A while back, Gwyneth Paltrow, who is among the world’s most disliked celebrities for her hauteur and insouciance, was selling jade “eggs” on her Goop website to insert into women’s vaginas. Unfortunately, the porous stone could cause infections, and doctors strongly warned against this practice.
Now she’s back with another quack remedy. Unlike the jade eggs, this one won’t cause any harm—except to your pocketbook. The woo this time comprises “wearable stickers” that promote healing. No dope–seriously! Paltrow, undoubtedly for a cut of the profits, is pushing “healing skin stickers” from the Body Vibes site. Click on screenshot to see the woo:
Gwynnie not only links to the Body Vibes site, but touts the stickers on Goop like this (my emphasis):
We’ve been geeking out about the healing power of energy recently (see our stories on earthing, and the fascinating research at the HeartMath Institute)—so it’s no surprise that Body Vibes, wearable stickers that rebalance the energy frequency in our bodies, have become a major obsession around goop HQ.
The concept: Human bodies operate at an ideal energetic frequency, but everyday stresses and anxiety can throw off our internal balance, depleting our energy reserves and weakening our immune systems. Body Vibes stickers come pre-programmed to an ideal frequency, allowing them to target imbalances. While you’re wearing them—close to your heart, on your left shoulder or arm—they’ll fill in the deficiencies in your reserves, creating a calming effect, smoothing out both physical tension and anxiety. The founders, both aestheticians, also say they help clear skin by reducing inflammation and boosting cell turnover.
P.S. Leaving them on for the prescribed three-day period left a few goop staffers with marks on their skin, so be careful to stick them somewhere concealable if you’ve got an event coming up.
Jebus! What woo I see before me!
If you click on the link about “earthing,” you learn that walking around barefoot will “ground” you, like an appliance, and allow the electrons of the Earth to flow into your body through your feet, neutralizing all those nasty free radicals that can hurt you. And you can buy “earthing” yoga mats, shoes, and even sheets so you can sleep grounded. Of course, they’re not cheap:
Here are some of the stickers, which, as the video below will tell you, have been pre-tuned with different frequencies of “bio-energy” that will seep into your body and cure any number of ailments:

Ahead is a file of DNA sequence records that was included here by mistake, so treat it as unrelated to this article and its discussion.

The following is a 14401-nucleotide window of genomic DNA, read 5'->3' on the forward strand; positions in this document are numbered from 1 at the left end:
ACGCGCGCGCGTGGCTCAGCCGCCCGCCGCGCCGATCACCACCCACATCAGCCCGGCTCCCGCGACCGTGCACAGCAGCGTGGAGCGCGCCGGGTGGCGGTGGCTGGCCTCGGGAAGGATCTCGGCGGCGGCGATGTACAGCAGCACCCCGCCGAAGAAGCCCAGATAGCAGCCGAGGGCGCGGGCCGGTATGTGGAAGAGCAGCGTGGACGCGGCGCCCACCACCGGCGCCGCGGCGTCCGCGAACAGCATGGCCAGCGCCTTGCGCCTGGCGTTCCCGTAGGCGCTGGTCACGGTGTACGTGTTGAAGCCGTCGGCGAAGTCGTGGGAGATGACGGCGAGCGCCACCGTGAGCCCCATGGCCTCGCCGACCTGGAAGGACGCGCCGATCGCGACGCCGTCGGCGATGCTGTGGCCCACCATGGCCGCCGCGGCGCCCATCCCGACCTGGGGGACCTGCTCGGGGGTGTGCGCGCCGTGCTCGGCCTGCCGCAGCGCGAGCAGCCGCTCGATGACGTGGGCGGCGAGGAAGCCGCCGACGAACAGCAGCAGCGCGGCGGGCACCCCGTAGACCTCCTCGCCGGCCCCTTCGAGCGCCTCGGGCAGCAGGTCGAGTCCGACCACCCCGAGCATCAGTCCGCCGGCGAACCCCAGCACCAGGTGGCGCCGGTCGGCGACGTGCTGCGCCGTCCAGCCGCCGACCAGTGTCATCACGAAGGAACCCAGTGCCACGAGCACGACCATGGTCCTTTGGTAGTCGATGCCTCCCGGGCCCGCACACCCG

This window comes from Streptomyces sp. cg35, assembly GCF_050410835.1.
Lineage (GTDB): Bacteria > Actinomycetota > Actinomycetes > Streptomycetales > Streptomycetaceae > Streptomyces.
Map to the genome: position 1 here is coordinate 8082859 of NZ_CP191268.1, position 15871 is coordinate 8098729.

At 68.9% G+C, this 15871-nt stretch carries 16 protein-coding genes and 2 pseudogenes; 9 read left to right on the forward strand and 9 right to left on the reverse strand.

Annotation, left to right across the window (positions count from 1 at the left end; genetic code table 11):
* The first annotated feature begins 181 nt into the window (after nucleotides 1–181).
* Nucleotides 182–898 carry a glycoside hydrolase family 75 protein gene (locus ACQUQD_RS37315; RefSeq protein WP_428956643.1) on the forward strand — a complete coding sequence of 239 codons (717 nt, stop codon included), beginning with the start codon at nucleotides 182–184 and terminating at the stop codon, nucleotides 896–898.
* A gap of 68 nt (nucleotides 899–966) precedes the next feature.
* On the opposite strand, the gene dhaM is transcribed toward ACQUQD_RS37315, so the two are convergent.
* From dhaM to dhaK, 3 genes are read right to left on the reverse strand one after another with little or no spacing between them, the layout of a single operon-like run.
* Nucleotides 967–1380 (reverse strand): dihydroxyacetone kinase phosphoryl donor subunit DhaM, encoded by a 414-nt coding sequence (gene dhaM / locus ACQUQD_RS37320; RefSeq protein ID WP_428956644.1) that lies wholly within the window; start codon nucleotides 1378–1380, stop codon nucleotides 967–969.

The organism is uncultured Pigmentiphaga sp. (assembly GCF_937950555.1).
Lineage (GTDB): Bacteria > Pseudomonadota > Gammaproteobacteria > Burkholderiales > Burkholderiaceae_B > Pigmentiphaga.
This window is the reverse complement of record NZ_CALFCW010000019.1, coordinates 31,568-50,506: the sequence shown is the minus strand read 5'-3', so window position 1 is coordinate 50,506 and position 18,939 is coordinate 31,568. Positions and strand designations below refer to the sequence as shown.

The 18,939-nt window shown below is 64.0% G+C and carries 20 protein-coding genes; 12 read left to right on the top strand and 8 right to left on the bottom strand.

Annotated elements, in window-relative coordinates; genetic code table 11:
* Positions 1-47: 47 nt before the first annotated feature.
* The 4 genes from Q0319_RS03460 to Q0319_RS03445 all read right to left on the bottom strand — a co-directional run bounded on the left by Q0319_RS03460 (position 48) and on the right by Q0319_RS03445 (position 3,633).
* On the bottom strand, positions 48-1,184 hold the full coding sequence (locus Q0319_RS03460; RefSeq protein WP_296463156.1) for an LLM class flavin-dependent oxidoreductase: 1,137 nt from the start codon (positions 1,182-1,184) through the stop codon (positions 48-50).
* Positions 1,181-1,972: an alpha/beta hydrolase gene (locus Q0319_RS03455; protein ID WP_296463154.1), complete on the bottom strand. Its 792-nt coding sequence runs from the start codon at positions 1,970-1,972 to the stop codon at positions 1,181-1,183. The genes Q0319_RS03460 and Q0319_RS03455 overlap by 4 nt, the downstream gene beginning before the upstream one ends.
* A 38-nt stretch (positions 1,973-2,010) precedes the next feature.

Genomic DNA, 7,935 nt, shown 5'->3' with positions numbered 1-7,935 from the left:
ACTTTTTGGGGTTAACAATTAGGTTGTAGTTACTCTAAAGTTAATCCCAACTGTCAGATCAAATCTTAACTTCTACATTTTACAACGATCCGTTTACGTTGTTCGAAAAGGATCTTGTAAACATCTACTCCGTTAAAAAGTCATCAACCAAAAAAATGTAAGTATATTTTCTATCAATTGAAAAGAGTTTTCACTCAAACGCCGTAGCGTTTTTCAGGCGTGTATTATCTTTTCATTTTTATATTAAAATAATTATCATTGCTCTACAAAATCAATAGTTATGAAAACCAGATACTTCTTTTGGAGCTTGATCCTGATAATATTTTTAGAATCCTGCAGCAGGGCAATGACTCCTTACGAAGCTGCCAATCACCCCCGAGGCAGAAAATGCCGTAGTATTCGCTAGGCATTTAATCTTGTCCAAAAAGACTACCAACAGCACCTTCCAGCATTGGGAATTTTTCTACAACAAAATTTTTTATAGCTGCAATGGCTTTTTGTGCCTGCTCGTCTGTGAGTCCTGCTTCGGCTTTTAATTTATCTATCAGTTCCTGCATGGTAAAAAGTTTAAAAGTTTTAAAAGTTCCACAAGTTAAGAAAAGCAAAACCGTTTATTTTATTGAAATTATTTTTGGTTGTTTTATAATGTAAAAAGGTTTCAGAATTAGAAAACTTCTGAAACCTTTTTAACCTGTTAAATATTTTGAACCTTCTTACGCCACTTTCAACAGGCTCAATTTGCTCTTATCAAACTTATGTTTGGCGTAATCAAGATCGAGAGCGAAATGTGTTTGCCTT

Since they’re $6 per sticker, and the woman above is wearing three at a time, and you’re supposed to wear them no longer than three days, a month of this quackery will cost you about $180 (Goop is not cheap!)
If you want a laugh, listen to this eight-minute video of Richard Eaton explaining how these stickers can imbue your body with bio-energy. I’ve never heard such bullshit in my life.
The Goop website used to have, along with the description above, these words in bold:
“Body Vibes stickers (made with the same conductive carbon material NASA uses to line space suits so they can monitor an astronaut’s vitals during wear) come pre-programmed to an ideal frequency, allowing them to target imbalances.”
Well, Gizmodo contacted NASA and found out that’s just a lie (the phrase is now gone):
A representative from NASA’s spacewalk office told Gizmodo that they “do not have any conductive carbon material lining the spacesuits.” Spacesuits are actually made of synthetic polymers, spandex, and other materials that serve a purpose beyond making their wearer look like a resident of Nightmare Coachella.
Gizmodo has asked Body Vibes to provide us with the peer-reviewed research that supports their claim that their “astronaut” stickers have any impact on the human body. We’ve also asked Body Vibes and Goop for their response to NASA’s assertion that they definitely do not use a “carbonate material” to line their spacesuits. So far, no luck on either front.
As for the bio-energy in the damn stickers, a NASA guy took down Eaton, too:
“Without going into a long explanation about the research and development of this technology, it comes down to this; I found a way to tap into the human body’s bio-frequency, which the body is receptive to outside energy signatures,” Eaton told Gizmodo. He added that, conveniently, “Most of the research that has been collected is confidential and is held as company private information.”
Mark Shelhamer, former chief scientist at NASA’s human research division, wasn’t wooed by Body Vibes or its secret research.
“Wow,” he told Gizmodo. “What a load of BS this is.”
Shelhamer reiterated that space suits are not lined with carbon material, and that even if they were, it would be for adding strength to the suit—not for monitoring vital signs.
This is homeopathy for the rich. The real reason to dislike Paltrow is not her smugness, but her constant preying on the credulous, charging them tons of money for useless New Age “remedies” on her Goop website. Have a look around if you want to see how she enriches herself by bilking people.